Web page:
by Adam McCully
Animals are extra busy in autumn. Birds and butterflies are flying south, squirrels and chipmunks are stocking their nests and burrows, groundhogs and bears are fattening up for long winter naps, and beavers are busy inspecting and repairing their lodges for the icy days ahead.
Pennsylvania’s wild elk are busy too. Autumn signals the mating season for these magnificent creatures. In September and October, you can hear male elk bugling as they claim their territories. These powerful animals can measure nine feet tall from hoof to the tip of their antlers and weigh over 800 pounds. Bull elk engage in violent clashes as they fight for mating rights. Clacking antlers can often be heard throughout the season.
All this activity make elk more visible which is good news for wildlife enthusiasts. Elk are most active early and late in the day as they move from feeding in the open fields to sheltered woodlands. But they spend a lot more time in the open fields during their breeding season. Watch for a herd of cows being guarded by a dominant bull. If you don’t see anything right away, just listen for a few minutes. You might hear a bull bugling as he defends his harem from intruding males.
Best Elk Viewing Spots
In Elk and Cameron Counties, there are several elk viewing areas you can visit to see wild elk. The top spot for observing elk is the Elk Country Visitor Center in Benezette in the heart of the elk range. The 245 acres around the center have specially planted forage plots that attract elk and other wildlife. There are viewing blinds, walking paths to explore, and horse drawn wagon rides around the property.
Inside the center, you will find TV Screens with live camera feeds of wildlife runs near the center. There are also interactive exhibits and a 4-D sensory surround sound theater that provides fascinating facts about the Pennsylvania wild elk herd.
The center itself is open from 8 am to 8 pm daily in September and October. You can enjoy the center’s outdoor observation areas every day starting at dawn. In November and December, the center is open Thursday through Monday, 9 am to 5 pm.
The Elk Country Visitor Center is located at 134 Homestead Drive, Benezette, PA. (For GPS navigation use 950 Winslow Hill Road.) See more information online at ElkCountryVisitorCenter.com
More Elk Observation Areas
Elk Scenic Drive & Hicks Run Viewing Area
This is a wonderful drive along Route 555, which follows the Bennett Branch of Sinnemahoning Creek from Weedville to Driftwood.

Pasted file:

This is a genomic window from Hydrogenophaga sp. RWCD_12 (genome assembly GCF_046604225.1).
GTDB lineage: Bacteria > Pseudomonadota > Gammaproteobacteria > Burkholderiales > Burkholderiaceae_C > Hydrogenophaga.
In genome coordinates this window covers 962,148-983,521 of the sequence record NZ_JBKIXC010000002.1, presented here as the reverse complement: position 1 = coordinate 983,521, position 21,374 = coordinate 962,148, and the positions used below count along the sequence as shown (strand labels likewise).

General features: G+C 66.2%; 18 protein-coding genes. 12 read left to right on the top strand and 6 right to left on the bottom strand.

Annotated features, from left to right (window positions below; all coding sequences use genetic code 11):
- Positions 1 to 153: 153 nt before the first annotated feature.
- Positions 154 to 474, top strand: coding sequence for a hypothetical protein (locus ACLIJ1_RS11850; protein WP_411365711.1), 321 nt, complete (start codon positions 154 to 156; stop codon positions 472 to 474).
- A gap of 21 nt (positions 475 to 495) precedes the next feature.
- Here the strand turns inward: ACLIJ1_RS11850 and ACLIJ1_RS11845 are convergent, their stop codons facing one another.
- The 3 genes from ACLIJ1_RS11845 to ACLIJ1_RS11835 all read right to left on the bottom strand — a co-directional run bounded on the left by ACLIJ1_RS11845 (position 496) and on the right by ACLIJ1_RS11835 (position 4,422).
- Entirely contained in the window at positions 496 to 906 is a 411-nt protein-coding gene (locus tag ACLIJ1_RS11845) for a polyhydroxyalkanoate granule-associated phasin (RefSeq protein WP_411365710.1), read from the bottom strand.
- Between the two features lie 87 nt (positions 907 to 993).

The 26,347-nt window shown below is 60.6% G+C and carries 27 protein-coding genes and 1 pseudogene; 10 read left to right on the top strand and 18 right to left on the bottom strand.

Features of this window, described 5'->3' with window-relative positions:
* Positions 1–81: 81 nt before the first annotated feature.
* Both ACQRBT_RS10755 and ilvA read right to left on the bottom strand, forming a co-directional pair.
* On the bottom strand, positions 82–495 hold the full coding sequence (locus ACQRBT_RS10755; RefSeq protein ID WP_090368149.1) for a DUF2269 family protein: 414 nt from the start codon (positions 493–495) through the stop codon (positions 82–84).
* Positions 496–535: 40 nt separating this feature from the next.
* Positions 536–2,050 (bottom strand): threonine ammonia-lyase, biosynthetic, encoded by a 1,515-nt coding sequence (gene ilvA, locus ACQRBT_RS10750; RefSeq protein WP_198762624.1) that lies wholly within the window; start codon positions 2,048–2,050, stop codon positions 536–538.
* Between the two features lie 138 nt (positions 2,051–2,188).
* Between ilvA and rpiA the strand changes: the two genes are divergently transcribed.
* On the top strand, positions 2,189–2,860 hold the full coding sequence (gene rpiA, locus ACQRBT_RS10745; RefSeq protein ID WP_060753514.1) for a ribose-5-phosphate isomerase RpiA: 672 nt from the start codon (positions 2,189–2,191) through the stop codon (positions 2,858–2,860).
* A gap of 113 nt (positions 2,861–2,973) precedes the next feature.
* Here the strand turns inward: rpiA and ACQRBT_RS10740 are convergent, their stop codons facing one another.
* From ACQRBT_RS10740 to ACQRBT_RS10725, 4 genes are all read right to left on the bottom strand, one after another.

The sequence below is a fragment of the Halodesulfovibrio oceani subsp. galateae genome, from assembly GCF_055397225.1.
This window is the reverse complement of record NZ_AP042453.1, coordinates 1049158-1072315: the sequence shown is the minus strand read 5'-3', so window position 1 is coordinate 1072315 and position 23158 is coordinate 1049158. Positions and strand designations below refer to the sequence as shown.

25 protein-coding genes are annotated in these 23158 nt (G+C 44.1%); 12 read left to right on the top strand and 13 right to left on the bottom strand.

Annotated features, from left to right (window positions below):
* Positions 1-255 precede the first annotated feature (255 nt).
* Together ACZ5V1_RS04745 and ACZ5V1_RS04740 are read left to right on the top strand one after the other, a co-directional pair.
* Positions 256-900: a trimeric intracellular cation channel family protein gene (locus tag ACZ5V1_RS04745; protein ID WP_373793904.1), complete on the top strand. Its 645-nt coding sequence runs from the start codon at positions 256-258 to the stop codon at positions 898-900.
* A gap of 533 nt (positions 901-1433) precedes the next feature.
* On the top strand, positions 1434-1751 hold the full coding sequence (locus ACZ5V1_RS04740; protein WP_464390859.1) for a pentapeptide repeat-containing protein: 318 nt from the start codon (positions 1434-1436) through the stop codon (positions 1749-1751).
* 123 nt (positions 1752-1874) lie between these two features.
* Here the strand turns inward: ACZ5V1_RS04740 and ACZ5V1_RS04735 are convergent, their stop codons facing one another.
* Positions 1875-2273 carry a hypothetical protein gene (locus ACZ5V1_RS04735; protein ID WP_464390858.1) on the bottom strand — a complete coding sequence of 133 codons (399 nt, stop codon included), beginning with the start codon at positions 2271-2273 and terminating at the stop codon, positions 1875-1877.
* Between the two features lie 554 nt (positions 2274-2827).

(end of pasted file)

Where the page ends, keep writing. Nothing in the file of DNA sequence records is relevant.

On route, there are many park-an-view sites designed for safe and easy elk watching. The sites have been chosen for their outstanding wildlife viewing and scenic beauty.
Also along the way, you’ll find the Hicks Run Viewing Area where there is a covered, handicapped accessible viewing blind providing a way to watch elk undetected as they feed on the rich food plot planted there. There is off-road parking and information kiosks at the site.
For more information on the Elk Scenic Drive, visit the Elk herd section of our website, VisitPAGO.com
Sinnemahoning State Park
This 1900-acre park is home to a growing elk herd. Look for elk near its Forty Maples Picnic Area and north at the designated wildlife viewing area. The grassy opening near the viewing platform has been planted with clover and trefoil, wildlife favorites.
Sinnemahoning State Park is in Cameron County, eight miles north on Route 872 from its junction with Route 120 in Sinnemahoning. It is surrounded by the Elk, Susquehannock and Sproul State Forests.
At the northern tip of the park you’ll find a Wildlife Center which opened in 2011. The center has a gallery of interactive nature exhibits as well as maps and information about the region.
Find out more by calling the park at (814) 647-8401 or by visiting DCNR.State.PA.US.
Bucktail State Park Natural Area
This natural area features a 75-mile scenic drive along Route 120 from Emporium to Lock Haven. The drive winds through unspoiled forestlands, beautiful hills and deep valleys. In the fall the colors are breathtaking and often wild elk can be seen.
Quehanna Wild Area
Spanning through Cameron and Elk County, the Quehanna Wild Area is comprised of over 40,000 acres of prime elk viewing landscape. This area is also home to the Quehanna Trail, a 75-mile loop that passed through Moshannon and Elk State Forests, and its many small and beautiful waterfalls.
You can also find the Marion Brooks Natural Area here, home to one of the largest stands of White Birch trees in the Northeast. If you’re interested in “getting back to nature” this trail is the most direct route.
Dents Run Elk Viewing Area
Convenient parking and, magnificent views, four fields and acres of wooded area frequented by the wild elk herd make Dents Run Elk Viewing Area one of the most popular elk viewing spots in Pennsylvania.
Visitors to Dents Run Viewing Area will also find a visitor center, covered stage, benches and bathrooms. Handicap parking is available. To reach this location head north on Winslow Hill Road off Route 555 for 3.5 miles. The Dents Run Elk Viewing Area will be located on your right-hand side.
Elk Viewing Guide
Before you head out on your elk viewing adventure be sure to grab a Pennsylvania Great Outdoors Elk Viewing Guide for a complete directory of the best locations for prime elk watching, as well as tips on what times and seasons your most likely to spot the elk, and listings for lodgings, restaurants, and other businesses that cater specifically to “Elk Country” tourists.
You can find one of these guides on our website at VisitPAGO.com, at our main office in Brookville (2801 Maplevale Road), in the Elk Country Visitor Center, or throughout businesses and rest stops in Clarion, Jefferson, Elk, Cameron, and Forest Counties.